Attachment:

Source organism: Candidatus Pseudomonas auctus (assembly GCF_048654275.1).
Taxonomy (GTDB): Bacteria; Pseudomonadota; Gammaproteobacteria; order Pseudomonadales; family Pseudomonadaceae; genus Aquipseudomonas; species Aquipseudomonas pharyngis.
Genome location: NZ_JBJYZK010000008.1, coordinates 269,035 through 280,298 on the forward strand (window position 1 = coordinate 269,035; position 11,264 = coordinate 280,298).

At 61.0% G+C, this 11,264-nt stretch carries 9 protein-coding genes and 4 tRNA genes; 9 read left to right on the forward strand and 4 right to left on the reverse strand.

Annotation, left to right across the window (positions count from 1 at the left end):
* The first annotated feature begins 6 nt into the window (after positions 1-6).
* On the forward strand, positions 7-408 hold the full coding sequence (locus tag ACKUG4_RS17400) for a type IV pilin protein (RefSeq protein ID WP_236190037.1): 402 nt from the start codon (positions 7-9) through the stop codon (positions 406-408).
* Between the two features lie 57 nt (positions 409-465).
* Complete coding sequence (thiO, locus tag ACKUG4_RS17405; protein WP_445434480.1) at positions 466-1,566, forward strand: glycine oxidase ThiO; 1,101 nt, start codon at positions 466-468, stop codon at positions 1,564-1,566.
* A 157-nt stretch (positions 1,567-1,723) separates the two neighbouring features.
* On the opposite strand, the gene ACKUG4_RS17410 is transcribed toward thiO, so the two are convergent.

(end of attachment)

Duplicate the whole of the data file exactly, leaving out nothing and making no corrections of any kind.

Source organism: Candidatus Pseudomonas auctus (assembly GCF_048654275.1).
Taxonomy (GTDB): Bacteria; Pseudomonadota; Gammaproteobacteria; order Pseudomonadales; family Pseudomonadaceae; genus Aquipseudomonas; species Aquipseudomonas pharyngis.
Genome location: NZ_JBJYZK010000008.1, coordinates 269,035 through 280,298 on the forward strand (window position 1 = coordinate 269,035; position 11,264 = coordinate 280,298).

At 61.0% G+C, this 11,264-nt stretch carries 9 protein-coding genes and 4 tRNA genes; 9 read left to right on the forward strand and 4 right to left on the reverse strand.

Annotation, left to right across the window (positions count from 1 at the left end):
* The first annotated feature begins 6 nt into the window (after positions 1-6).
* On the forward strand, positions 7-408 hold the full coding sequence (locus tag ACKUG4_RS17400) for a type IV pilin protein (RefSeq protein ID WP_236190037.1): 402 nt from the start codon (positions 7-9) through the stop codon (positions 406-408).
* Between the two features lie 57 nt (positions 409-465).
* Complete coding sequence (thiO, locus tag ACKUG4_RS17405; protein WP_445434480.1) at positions 466-1,566, forward strand: glycine oxidase ThiO; 1,101 nt, start codon at positions 466-468, stop codon at positions 1,564-1,566.
* A 157-nt stretch (positions 1,567-1,723) separates the two neighbouring features.
* On the opposite strand, the gene ACKUG4_RS17410 is transcribed toward thiO, so the two are convergent.